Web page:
Swiss report more missing army weapons

This content was published on January 8, 2019 minutes
Army guns can be kept at home after service in Switzerland Keystone

Last year, a total of 107 military weapons – assault rifles and pistols – were reported lost, the Swiss defence ministry said on Tuesday. 

The number of missing weapons has steadily increased each year from 69 in 2016 to 85 in 2017, the ministry declared, confirming an earlier report by the Blick newspaper. 

That brings to 776 the total number of army weapons reported missing since 2009, most of which were stolen either from militia soldiers’ homes or when they were moving around. The rest were either lost when people moved house, during military service or were destroyed in a fire. Last year, the army recovered 36 weapons that had been reported missing, including three assault rifles found abroad. 

Between 1969 and 2015, army officials reported 5,155 weapons missing – but later recovered 317 of them. 

All able-bodied Swiss men must do military service and have the option of storing their army rifle or other weapons at home. This is a long-standing tradition for the Swiss army, which is supposed to be ready for a call to arms in times of crisis.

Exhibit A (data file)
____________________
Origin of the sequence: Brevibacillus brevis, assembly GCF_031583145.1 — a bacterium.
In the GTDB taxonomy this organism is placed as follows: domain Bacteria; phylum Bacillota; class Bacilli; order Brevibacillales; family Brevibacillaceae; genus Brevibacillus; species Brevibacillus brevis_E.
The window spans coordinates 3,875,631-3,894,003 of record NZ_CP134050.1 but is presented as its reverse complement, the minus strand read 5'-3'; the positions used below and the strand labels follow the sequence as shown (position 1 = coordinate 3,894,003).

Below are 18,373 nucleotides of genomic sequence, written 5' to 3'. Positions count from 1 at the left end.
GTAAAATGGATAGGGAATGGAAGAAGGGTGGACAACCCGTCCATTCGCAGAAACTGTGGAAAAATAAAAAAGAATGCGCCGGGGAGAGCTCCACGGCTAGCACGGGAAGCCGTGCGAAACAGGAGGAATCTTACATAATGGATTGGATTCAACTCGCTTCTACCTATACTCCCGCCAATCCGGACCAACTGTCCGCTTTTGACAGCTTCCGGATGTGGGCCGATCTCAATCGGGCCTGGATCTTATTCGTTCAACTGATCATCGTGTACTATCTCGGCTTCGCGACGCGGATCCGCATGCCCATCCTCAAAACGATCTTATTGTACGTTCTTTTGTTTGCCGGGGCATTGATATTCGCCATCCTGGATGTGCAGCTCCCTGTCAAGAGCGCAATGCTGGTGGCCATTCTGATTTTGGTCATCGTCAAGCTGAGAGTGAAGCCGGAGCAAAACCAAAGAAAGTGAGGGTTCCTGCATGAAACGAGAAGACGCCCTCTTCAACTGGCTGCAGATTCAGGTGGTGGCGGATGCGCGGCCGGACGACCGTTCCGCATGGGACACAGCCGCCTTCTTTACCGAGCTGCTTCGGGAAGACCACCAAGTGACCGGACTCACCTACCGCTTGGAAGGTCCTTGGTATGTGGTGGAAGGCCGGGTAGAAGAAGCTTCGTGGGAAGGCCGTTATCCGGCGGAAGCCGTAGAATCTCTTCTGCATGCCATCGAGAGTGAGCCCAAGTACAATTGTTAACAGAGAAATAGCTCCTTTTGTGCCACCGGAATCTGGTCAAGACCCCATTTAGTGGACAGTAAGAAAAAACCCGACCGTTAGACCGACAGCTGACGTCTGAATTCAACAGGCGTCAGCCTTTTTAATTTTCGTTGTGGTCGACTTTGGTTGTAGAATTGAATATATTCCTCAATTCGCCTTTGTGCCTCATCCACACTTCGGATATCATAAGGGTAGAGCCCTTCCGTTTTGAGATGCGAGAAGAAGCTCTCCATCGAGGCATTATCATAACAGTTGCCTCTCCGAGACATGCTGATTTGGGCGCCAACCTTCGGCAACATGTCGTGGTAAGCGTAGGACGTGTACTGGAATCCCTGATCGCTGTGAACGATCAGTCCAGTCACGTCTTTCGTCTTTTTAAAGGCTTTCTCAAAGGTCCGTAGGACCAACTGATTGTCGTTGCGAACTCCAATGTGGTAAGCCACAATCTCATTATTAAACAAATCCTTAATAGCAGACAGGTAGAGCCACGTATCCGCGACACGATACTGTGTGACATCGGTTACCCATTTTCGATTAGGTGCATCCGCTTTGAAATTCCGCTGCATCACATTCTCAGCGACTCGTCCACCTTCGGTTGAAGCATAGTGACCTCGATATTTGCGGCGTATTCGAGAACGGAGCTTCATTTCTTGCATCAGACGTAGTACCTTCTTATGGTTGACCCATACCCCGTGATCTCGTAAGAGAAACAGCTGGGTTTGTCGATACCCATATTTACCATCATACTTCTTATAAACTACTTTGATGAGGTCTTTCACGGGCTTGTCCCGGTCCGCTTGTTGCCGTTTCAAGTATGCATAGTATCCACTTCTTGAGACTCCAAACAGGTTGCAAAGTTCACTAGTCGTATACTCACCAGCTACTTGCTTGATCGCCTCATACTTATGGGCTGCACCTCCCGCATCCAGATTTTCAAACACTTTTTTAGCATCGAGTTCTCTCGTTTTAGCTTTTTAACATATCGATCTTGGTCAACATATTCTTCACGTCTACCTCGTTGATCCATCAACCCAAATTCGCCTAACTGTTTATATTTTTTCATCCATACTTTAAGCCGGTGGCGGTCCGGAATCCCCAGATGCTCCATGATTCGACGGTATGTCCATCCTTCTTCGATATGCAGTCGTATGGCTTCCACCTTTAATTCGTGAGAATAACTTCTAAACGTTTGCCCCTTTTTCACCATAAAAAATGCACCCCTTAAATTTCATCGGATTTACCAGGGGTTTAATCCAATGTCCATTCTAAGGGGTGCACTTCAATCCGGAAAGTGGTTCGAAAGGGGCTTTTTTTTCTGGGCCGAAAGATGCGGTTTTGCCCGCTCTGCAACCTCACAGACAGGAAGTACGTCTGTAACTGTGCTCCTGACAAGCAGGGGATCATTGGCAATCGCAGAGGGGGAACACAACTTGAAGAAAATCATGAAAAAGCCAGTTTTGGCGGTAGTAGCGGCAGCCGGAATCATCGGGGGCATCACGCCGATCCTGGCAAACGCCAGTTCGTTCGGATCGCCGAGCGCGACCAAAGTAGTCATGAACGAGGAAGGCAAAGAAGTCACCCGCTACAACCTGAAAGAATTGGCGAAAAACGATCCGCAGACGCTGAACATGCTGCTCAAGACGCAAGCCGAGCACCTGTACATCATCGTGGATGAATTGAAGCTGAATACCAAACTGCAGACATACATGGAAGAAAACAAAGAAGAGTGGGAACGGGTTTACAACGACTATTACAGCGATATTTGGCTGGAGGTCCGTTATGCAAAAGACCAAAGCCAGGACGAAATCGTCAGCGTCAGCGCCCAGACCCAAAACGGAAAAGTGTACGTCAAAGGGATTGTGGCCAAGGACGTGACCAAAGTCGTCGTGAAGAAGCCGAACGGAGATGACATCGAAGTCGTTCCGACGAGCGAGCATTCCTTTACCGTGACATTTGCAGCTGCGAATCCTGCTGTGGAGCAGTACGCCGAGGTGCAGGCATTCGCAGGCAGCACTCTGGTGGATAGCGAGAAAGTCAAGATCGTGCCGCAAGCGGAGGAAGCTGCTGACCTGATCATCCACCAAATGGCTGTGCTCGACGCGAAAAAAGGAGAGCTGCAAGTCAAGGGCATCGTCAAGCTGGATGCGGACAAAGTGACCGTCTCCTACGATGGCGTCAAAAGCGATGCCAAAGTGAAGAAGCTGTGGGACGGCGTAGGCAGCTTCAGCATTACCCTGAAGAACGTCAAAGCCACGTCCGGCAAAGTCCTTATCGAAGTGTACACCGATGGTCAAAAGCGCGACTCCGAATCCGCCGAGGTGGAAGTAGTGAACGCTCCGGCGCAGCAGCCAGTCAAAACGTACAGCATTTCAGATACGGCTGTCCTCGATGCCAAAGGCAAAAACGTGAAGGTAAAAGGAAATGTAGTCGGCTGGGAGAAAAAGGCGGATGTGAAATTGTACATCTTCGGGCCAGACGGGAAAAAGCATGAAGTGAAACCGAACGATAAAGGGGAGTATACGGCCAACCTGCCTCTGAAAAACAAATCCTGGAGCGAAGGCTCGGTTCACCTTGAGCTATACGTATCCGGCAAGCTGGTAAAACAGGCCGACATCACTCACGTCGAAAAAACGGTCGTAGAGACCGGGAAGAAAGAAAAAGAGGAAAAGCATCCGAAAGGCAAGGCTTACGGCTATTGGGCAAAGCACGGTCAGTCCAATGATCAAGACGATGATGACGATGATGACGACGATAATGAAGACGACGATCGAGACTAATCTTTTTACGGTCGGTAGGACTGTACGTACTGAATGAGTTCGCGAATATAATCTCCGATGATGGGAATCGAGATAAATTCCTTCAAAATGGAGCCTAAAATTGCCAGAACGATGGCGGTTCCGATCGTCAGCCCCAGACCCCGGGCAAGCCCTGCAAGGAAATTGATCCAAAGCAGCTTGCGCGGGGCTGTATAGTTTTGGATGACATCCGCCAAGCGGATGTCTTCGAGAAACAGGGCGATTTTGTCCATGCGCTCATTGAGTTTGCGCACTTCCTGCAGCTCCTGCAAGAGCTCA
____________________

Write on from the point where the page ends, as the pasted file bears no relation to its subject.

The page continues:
The army rifle must be kept in a burglar-proof location and any theft must be reported immediately, but missing weapons are usually only reported when the soldier goes on military exercise or when he leaves the army and can’t find his gun. 

Switzerland has one of the highest gun ownership rates in the world because of its militia army. The defence ministry estimates that over two million guns are in private hands in a population of 8.4 million. 

The defence ministry said on Tuesday that last year fewer soldiers took up the option of keeping their military weapons (in exchange for a payment) after completing their service. In 2017, around 10% of servicemen took home 2,513 guns, compared to 43% in 2004. 

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